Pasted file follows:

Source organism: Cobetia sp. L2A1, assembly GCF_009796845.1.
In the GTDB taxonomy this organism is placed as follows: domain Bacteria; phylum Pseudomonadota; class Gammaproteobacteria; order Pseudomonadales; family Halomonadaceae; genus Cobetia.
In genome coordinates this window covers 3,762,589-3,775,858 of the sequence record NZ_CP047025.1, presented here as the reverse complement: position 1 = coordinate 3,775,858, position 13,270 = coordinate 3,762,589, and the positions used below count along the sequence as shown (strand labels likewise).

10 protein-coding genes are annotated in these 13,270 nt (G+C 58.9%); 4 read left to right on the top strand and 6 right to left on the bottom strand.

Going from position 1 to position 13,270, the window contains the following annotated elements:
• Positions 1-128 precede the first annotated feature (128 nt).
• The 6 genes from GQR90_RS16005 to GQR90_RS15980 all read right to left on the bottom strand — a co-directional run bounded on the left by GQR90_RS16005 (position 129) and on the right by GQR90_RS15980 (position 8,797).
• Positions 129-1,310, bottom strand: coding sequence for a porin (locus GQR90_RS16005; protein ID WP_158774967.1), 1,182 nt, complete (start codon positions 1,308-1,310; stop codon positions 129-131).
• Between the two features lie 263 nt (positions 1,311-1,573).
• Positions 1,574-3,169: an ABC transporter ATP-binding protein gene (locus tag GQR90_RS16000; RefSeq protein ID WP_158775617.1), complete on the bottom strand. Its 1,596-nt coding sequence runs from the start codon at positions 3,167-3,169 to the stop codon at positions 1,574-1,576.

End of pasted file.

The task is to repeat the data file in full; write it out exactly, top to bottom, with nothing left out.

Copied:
Source organism: Cobetia sp. L2A1, assembly GCF_009796845.1.
In the GTDB taxonomy this organism is placed as follows: domain Bacteria; phylum Pseudomonadota; class Gammaproteobacteria; order Pseudomonadales; family Halomonadaceae; genus Cobetia.
In genome coordinates this window covers 3,762,589-3,775,858 of the sequence record NZ_CP047025.1, presented here as the reverse complement: position 1 = coordinate 3,775,858, position 13,270 = coordinate 3,762,589, and the positions used below count along the sequence as shown (strand labels likewise).

10 protein-coding genes are annotated in these 13,270 nt (G+C 58.9%); 4 read left to right on the top strand and 6 right to left on the bottom strand.

Going from position 1 to position 13,270, the window contains the following annotated elements:
• Positions 1-128 precede the first annotated feature (128 nt).
• The 6 genes from GQR90_RS16005 to GQR90_RS15980 all read right to left on the bottom strand — a co-directional run bounded on the left by GQR90_RS16005 (position 129) and on the right by GQR90_RS15980 (position 8,797).
• Positions 129-1,310, bottom strand: coding sequence for a porin (locus GQR90_RS16005; protein ID WP_158774967.1), 1,182 nt, complete (start codon positions 1,308-1,310; stop codon positions 129-131).
• Between the two features lie 263 nt (positions 1,311-1,573).
• Positions 1,574-3,169: an ABC transporter ATP-binding protein gene (locus tag GQR90_RS16000; RefSeq protein ID WP_158775617.1), complete on the bottom strand. Its 1,596-nt coding sequence runs from the start codon at positions 3,167-3,169 to the stop codon at positions 1,574-1,576.